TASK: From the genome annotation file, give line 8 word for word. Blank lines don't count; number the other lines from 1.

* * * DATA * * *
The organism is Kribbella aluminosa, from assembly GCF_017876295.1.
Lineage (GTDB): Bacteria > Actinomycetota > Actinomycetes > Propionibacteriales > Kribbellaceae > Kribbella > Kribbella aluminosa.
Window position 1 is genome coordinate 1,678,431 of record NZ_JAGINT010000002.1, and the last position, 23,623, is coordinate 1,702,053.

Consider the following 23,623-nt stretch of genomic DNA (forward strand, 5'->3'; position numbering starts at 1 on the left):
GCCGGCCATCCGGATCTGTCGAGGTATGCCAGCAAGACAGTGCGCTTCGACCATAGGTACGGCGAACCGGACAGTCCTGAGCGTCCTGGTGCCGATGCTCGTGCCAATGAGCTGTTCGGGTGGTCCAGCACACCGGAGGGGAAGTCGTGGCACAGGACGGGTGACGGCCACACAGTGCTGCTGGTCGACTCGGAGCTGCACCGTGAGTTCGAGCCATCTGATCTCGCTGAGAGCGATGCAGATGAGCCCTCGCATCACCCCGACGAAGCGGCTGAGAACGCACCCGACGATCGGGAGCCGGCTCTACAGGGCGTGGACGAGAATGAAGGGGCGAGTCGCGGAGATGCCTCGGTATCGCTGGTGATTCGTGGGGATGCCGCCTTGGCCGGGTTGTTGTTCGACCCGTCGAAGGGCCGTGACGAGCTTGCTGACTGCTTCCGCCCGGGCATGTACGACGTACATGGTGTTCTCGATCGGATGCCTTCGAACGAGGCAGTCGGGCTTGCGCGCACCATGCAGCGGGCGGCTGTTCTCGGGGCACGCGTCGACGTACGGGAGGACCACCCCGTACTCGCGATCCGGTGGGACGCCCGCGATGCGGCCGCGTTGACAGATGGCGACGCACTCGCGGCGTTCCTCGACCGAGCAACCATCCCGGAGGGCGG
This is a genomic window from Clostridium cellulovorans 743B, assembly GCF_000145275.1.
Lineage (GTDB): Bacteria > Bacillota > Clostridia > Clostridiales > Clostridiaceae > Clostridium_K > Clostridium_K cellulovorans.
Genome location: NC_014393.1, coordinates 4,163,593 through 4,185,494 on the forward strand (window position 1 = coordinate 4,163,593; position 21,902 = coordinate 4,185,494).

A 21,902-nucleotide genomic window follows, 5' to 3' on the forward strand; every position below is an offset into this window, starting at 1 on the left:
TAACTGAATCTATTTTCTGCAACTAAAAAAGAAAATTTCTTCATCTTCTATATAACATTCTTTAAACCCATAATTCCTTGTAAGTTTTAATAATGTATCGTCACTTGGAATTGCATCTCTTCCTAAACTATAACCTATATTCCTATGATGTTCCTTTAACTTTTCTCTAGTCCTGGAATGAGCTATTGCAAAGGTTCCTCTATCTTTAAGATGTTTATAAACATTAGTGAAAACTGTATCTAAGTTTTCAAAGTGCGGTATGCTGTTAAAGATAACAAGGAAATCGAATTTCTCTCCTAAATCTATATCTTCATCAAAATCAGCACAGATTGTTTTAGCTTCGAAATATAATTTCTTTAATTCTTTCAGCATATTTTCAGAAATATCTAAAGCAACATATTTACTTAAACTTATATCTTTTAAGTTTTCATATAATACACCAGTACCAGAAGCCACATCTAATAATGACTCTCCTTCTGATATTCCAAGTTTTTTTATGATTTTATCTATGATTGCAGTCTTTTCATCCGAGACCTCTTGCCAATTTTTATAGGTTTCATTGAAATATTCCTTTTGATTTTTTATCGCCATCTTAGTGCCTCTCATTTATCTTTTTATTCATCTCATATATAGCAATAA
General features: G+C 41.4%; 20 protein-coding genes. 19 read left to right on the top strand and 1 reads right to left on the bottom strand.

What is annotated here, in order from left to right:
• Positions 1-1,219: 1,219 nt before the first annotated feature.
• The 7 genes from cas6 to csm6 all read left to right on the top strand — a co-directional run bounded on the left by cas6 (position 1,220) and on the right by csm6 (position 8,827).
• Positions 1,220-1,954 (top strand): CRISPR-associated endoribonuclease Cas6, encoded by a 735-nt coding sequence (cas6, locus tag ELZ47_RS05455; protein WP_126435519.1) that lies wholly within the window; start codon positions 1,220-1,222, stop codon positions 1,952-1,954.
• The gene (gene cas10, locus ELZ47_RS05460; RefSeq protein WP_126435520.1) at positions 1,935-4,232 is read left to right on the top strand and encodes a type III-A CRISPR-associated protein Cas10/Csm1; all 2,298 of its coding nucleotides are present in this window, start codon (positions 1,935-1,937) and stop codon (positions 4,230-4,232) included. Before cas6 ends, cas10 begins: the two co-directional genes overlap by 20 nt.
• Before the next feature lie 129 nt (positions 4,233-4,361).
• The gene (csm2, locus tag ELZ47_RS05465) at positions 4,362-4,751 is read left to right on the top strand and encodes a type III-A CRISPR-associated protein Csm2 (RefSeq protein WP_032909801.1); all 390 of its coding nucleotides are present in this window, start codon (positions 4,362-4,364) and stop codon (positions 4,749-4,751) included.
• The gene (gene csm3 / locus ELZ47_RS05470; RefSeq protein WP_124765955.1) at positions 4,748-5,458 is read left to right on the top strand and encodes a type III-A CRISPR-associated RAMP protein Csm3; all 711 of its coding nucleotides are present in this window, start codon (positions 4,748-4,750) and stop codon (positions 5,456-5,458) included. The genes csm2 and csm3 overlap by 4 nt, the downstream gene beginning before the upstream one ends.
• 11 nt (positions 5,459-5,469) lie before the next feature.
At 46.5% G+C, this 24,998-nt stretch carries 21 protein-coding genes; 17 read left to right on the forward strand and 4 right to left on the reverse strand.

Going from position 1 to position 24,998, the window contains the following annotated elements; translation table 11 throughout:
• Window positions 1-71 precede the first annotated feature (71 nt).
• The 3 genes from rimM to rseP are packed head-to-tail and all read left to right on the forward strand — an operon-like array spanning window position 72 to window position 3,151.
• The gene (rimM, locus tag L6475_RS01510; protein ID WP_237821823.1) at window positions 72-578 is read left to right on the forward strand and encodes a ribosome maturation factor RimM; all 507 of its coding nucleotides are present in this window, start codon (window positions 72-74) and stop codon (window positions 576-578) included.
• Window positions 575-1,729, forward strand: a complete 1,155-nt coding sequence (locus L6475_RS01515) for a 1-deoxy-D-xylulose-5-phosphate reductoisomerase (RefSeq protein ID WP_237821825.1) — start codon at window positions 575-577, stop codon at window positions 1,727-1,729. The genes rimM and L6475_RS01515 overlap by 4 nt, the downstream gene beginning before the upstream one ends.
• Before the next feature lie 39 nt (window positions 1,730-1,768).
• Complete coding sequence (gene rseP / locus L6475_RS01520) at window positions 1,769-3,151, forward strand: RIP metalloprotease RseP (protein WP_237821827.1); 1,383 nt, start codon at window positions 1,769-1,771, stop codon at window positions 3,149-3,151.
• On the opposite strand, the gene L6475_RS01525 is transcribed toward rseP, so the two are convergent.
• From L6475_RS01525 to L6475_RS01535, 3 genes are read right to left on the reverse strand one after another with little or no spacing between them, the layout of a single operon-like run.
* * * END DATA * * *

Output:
Genome location: NC_014393.1, coordinates 4,163,593 through 4,185,494 on the forward strand (window position 1 = coordinate 4,163,593; position 21,902 = coordinate 4,185,494).